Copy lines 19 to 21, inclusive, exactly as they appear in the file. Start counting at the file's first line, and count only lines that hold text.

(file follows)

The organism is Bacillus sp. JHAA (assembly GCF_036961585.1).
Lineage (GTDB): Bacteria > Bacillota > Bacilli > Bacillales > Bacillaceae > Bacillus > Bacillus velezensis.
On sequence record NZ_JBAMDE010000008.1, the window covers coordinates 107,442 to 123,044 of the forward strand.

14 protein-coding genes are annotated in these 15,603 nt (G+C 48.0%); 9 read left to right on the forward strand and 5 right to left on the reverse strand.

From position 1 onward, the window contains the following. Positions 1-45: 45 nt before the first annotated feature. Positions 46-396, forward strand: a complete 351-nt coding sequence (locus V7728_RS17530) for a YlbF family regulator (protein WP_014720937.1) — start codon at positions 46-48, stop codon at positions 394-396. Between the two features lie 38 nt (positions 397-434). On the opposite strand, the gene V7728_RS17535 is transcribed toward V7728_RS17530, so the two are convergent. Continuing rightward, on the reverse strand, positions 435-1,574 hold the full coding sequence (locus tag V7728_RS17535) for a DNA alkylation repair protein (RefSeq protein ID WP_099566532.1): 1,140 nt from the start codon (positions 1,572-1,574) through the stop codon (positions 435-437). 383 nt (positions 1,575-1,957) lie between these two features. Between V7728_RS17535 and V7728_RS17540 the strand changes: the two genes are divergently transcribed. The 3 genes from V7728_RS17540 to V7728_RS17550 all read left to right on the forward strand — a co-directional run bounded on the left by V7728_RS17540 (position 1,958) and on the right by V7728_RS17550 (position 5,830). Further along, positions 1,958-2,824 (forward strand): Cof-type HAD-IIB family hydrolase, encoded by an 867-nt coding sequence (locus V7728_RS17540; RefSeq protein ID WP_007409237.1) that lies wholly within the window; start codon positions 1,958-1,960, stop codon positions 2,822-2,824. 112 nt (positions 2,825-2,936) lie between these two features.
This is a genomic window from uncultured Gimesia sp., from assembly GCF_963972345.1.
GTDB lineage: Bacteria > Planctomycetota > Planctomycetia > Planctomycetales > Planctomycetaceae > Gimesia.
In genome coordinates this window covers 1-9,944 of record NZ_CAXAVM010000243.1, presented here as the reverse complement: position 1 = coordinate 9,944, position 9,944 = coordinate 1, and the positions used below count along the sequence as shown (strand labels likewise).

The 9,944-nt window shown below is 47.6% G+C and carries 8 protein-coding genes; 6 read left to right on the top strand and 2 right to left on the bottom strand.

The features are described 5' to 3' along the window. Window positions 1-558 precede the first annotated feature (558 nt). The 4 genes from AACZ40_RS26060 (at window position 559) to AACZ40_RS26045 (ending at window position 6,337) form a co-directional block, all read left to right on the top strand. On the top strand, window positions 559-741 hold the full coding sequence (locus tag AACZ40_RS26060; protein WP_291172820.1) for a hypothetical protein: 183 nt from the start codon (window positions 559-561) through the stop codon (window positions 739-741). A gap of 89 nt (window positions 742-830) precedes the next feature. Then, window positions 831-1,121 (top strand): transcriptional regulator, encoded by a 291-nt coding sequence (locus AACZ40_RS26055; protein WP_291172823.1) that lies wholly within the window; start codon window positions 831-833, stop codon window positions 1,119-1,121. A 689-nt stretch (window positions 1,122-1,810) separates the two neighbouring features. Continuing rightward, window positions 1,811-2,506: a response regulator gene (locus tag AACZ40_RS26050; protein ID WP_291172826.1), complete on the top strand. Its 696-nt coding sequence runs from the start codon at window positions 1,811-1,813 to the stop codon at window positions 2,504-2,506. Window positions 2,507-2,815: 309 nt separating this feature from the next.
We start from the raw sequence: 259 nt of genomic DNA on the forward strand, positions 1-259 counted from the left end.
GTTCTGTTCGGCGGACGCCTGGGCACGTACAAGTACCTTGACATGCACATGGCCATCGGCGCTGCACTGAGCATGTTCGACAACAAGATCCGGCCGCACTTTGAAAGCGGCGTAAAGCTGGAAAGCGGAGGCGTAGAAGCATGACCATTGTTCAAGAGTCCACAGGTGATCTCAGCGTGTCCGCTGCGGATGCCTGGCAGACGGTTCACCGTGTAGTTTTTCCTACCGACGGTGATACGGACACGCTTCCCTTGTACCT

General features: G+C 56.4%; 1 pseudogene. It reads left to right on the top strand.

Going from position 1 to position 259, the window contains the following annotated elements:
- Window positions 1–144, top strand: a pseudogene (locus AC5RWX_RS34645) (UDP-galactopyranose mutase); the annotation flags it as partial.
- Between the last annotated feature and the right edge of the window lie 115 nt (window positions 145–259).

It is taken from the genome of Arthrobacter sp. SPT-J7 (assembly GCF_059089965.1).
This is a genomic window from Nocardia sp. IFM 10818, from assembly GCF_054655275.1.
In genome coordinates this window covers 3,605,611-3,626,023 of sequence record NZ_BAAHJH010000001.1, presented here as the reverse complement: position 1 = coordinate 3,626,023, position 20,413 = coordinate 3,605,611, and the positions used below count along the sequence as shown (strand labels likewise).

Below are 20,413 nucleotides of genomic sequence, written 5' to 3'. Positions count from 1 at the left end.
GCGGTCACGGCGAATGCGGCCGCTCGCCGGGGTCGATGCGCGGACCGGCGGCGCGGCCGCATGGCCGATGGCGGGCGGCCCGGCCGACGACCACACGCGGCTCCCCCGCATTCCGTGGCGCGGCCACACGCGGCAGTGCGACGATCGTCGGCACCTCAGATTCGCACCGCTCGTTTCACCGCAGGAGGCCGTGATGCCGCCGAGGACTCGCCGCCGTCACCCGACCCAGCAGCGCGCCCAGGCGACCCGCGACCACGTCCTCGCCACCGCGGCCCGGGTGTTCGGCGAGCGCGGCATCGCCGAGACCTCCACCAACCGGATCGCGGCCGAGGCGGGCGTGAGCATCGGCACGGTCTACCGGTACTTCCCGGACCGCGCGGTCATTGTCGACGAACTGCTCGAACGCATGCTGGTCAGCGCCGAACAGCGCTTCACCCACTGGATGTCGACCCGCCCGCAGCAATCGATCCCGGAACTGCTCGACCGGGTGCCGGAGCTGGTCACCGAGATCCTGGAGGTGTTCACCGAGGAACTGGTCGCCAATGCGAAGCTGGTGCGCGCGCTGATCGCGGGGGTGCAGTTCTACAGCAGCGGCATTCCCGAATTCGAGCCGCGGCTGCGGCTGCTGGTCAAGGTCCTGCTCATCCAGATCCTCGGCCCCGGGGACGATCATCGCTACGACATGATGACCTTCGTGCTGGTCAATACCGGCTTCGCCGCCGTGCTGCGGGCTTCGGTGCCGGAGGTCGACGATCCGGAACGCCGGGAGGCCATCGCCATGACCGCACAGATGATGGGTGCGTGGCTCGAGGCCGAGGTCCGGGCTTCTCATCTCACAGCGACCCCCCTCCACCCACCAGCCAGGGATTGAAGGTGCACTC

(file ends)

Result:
In genome coordinates this window covers 3,605,611-3,626,023 of sequence record NZ_BAAHJH010000001.1, presented here as the reverse complement: position 1 = coordinate 3,626,023, position 20,413 = coordinate 3,605,611, and the positions used below count along the sequence as shown (strand labels likewise).

Below are 20,413 nucleotides of genomic sequence, written 5' to 3'. Positions count from 1 at the left end.
GCGGTCACGGCGAATGCGGCCGCTCGCCGGGGTCGATGCGCGGACCGGCGGCGCGGCCGCATGGCCGATGGCGGGCGGCCCGGCCGACGACCACACGCGGCTCCCCCGCATTCCGTGGCGCGGCCACACGCGGCAGTGCGACGATCGTCGGCACCTCAGATTCGCACCGCTCGTTTCACCGCAGGAGGCCGTGATGCCGCCGAGGACTCGCCGCCGTCACCCGACCCAGCAGCGCGCCCAGGCGACCCGCGACCACGTCCTCGCCACCGCGGCCCGGGTGTTCGGCGAGCGCGGCATCGCCGAGACCTCCACCAACCGGATCGCGGCCGAGGCGGGCGTGAGCATCGGCACGGTCTACCGGTACTTCCCGGACCGCGCGGTCATTGTCGACGAACTGCTCGAACGCATGCTGGTCAGCGCCGAACAGCGCTTCACCCACTGGATGTCGACCCGCCCGCAGCAATCGATCCCGGAACTGCTCGACCGGGTGCCGGAGCTGGTCACCGAGATCCTGGAGGTGTTCACCGAGGAACTGGTCGCCAATGCGAAGCTGGTGCGCGCGCTGATCGCGGGGGTGCAGTTCTACAGCAGCGGCATTCCCGAATTCGAGCCGCGGCTGCGGCTGCTGGTCAAGGTCCTGCTCATCCAGATCCTCGGCCCCGGGGACGATCATCGCTACGACATGATGACCTTCGTGCTGGTCAATACCGGCTTCGCCGCCGTGCTGCGGGCTTCGGTGCCGGAGGTCGACGATCCGGAACGCCGGGAGGCCATCGCCATGACCGCACAGATGATGGGTGCGTGGCTCGAGGCCGAGGTCCGGGCTTCTCATCTCACAGCGACCCCCCTCCACCCACCAGCCAGGGATTGAAGGTGCACTC